Most folk assume that if their estate is under the $5million +/- limits, that there is no need to do estate planning. My experience is significantly different.

    With collectibles like rare firearms, or Super Bowl rings, or stamps, tax treatments change... (Did you notice how I just changed the characterization of your rifles and pistols? Pretty slick, huh?)

    You may want to place in trust. Or create an intentionally defective grantor trust. Or gift outright.

    Or maybe not. Lots of moving pieces.


    So to recap:
    1) your widow friend needs a CPA or tax attorney or tax preparer to play the hand she has been dealt
    2) you need a CFP and/or CWS and/or ChFC to help coordinate the tax and ownership aspects with a tax and/or estate attorney and/or tax preparer that practices in your state.

    I hope that helps.
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    tsavo303tsavo303 Member Posts: 8,905 ✭✭✭
    edited November -1
    Yes you can deduct value of restorations. Also it's not like anyone besides you is going to be reporting it to IRS. Talk to an accountant. Also if you lose money on other auto deals in the same year. Talk to an accountant if it's bothering you
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    grdad45grdad45 Member Posts: 5,330 ✭✭✭✭
    edited November -1
    Sell for CASH, sign the title, move on. Lots of things are disposed of that way. When my Grandfather died, my step-Grandmother sold a 75 lb chunk of pure turquoise that he had hidden in his jewelry shop for a nice price.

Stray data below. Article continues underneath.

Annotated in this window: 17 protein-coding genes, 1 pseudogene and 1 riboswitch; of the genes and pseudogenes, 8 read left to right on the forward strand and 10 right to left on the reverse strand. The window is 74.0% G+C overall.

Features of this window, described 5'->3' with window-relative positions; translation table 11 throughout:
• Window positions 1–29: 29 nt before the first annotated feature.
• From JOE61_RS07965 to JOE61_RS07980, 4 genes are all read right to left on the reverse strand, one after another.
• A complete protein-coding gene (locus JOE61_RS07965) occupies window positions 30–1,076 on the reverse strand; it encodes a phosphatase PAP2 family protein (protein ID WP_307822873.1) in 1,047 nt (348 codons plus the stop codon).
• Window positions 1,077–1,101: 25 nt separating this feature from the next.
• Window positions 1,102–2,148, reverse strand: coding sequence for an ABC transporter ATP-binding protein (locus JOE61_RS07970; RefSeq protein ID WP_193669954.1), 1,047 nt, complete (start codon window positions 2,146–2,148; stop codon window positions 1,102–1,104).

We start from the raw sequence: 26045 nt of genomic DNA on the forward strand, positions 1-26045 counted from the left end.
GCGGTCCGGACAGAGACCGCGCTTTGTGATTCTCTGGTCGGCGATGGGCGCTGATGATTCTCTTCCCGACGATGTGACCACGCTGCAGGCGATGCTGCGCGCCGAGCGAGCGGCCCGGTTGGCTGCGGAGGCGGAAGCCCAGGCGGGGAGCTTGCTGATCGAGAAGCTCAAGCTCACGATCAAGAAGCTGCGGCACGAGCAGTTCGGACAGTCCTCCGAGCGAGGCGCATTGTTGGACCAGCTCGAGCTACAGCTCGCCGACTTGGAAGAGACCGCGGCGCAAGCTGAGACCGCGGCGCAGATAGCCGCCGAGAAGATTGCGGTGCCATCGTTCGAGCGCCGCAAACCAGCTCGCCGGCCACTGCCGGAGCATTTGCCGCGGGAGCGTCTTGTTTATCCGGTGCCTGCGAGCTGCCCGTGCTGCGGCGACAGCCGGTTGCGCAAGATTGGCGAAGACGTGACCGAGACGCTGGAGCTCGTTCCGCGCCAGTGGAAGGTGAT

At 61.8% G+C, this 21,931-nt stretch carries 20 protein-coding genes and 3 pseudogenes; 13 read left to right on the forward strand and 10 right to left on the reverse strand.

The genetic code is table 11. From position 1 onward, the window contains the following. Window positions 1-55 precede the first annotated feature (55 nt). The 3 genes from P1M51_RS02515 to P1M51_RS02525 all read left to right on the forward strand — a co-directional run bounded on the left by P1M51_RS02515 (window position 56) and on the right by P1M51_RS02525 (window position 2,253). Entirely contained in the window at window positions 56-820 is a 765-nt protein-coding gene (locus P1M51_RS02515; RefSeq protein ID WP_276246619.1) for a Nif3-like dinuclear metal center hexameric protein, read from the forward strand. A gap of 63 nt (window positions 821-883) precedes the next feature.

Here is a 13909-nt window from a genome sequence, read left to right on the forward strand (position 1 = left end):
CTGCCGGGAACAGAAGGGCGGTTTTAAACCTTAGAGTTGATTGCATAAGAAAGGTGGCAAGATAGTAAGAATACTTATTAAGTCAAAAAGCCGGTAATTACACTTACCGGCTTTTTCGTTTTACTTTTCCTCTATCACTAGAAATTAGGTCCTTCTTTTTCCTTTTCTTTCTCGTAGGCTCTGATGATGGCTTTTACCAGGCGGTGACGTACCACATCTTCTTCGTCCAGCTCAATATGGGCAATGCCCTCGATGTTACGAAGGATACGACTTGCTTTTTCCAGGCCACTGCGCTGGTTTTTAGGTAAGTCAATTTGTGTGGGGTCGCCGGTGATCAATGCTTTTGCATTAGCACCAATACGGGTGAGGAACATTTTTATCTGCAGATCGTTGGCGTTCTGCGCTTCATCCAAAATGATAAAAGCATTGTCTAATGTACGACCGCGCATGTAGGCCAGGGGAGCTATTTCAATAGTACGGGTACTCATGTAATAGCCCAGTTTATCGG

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    beantownshootahbeantownshootah Member Posts: 12,776 ✭✭✭
    edited November -1
    quote:Talked to the widow of a friend recently. She is in the process of selling a very nice customized '56 Chevy hardtop that her husband has had for many years. He has re done it twice. Chopped top, Packard taillights, full custom and very well done. High dollar car. She is going to have to pay capital gains tax when she sells it. Says who? Is this an item she inherited from a recently deceased spouse? If so, I don't think she's going to owe a cent, and I think she might want to discuss this with an accountant (see below).

    Edit: If its an item that she owned jointly with her husband as part of married communal property, then yes, she could be up for capital gains, which would be sale price, minus original cost of item minus documentable expenses (or some reasonable estimate thereof). Note that this is a bit different than an inheritance. EG if this guy had left the car to his son (instead of wife), the son "shouldn't" owe anything in capital gains. This is why estate planning is important!